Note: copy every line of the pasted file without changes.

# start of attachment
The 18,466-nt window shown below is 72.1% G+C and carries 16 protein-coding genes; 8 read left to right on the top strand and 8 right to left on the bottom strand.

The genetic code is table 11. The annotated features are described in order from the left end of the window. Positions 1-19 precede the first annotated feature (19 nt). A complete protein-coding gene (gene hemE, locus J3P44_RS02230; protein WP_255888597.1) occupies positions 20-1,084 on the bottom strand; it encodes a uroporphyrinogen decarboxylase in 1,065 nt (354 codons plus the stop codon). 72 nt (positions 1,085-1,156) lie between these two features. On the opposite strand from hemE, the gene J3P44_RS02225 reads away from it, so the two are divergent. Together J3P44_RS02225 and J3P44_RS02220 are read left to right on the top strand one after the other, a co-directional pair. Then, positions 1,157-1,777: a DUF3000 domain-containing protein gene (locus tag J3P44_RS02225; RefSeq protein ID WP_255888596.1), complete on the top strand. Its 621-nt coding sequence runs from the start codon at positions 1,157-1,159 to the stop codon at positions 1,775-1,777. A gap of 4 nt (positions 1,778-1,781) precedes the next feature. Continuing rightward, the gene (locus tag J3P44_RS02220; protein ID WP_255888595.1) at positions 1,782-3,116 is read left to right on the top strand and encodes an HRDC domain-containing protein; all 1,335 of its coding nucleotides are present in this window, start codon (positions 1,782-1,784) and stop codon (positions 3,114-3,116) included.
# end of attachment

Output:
The 18,466-nt window shown below is 72.1% G+C and carries 16 protein-coding genes; 8 read left to right on the top strand and 8 right to left on the bottom strand.

The genetic code is table 11. The annotated features are described in order from the left end of the window. Positions 1-19 precede the first annotated feature (19 nt). A complete protein-coding gene (gene hemE, locus J3P44_RS02230; protein WP_255888597.1) occupies positions 20-1,084 on the bottom strand; it encodes a uroporphyrinogen decarboxylase in 1,065 nt (354 codons plus the stop codon). 72 nt (positions 1,085-1,156) lie between these two features. On the opposite strand from hemE, the gene J3P44_RS02225 reads away from it, so the two are divergent. Together J3P44_RS02225 and J3P44_RS02220 are read left to right on the top strand one after the other, a co-directional pair. Then, positions 1,157-1,777: a DUF3000 domain-containing protein gene (locus tag J3P44_RS02225; RefSeq protein ID WP_255888596.1), complete on the top strand. Its 621-nt coding sequence runs from the start codon at positions 1,157-1,159 to the stop codon at positions 1,775-1,777. A gap of 4 nt (positions 1,778-1,781) precedes the next feature. Continuing rightward, the gene (locus tag J3P44_RS02220; protein ID WP_255888595.1) at positions 1,782-3,116 is read left to right on the top strand and encodes an HRDC domain-containing protein; all 1,335 of its coding nucleotides are present in this window, start codon (positions 1,782-1,784) and stop codon (positions 3,114-3,116) included.